Four, we need to heal scarred earth and invite life back. One of my personal heroes is Leah Penniman, the farmer, educator, author, who co-founded and manages Soul Fire Farm in Upstate New York. She is part of a movement of farmers who seek, in part, to bring back traditional regenerative farming practices that capture carbon and return organic matter and native biodiversity to the soil.

At Soul Fire Farm they have gone from 2% organic matter to 12% — which represents a return to the state that the soil was in pre-colonial times. Efforts like these should be the standard for how we renegotiate our relationship with the earth. 

Finally, we need to be involved where we live and challenge the dominant worldview of colonialism, consumerism, and the concentration of power governed through violent force and advance a worldview of sacredness and care, as well as ecological and social well-being governed through deep democracy.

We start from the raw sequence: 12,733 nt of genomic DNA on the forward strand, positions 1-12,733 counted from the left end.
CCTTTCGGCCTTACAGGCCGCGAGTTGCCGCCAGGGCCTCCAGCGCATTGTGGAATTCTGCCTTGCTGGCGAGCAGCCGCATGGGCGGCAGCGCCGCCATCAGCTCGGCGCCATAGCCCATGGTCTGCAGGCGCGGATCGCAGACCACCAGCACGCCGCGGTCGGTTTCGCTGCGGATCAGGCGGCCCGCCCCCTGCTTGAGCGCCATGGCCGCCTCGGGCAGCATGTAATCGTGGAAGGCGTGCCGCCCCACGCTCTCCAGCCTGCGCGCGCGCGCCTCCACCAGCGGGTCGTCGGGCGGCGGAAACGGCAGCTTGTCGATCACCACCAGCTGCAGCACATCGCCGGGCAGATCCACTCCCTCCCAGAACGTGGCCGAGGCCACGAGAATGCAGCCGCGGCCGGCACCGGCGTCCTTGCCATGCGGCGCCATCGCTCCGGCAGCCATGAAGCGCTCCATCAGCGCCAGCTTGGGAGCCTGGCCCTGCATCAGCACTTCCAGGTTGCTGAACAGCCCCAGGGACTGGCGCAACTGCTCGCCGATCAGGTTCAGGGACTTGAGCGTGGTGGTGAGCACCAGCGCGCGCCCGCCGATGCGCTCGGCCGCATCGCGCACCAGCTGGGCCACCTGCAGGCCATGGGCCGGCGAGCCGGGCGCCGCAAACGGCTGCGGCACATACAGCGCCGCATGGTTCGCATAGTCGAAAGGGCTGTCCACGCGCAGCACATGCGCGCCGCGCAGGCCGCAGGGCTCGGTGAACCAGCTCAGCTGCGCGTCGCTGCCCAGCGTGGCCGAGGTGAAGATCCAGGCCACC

Voting is crucial. However, before, during and after we vote we must build relationships with people and create our future right now regardless of who is in power. Politicians should follow our lead and we should stand for the abundance that the earth can offer when we allow it to grow and us to grow safely with it. 

Let’s start there. Let deserts bloom, forests heal from fires, wetlands restored, over-tilled land to be replenished, and people to breathe clean air, drink clean water, and to live lives of dignity.


Ibrahim Abdul-Matin is the author of Green Deen: What Islam Teaches About Protecting the Planet and is the co-founder of Green Squash Consulting a management consulting firm based in New York that works with people, organizations, companies, coalitions and governments committed to equity and justice and specializes in dynamic strategic and focused stakeholder management and partnership development. He sits on the board of the International Living Future Institute encouraging the creation of a regenerative built environment.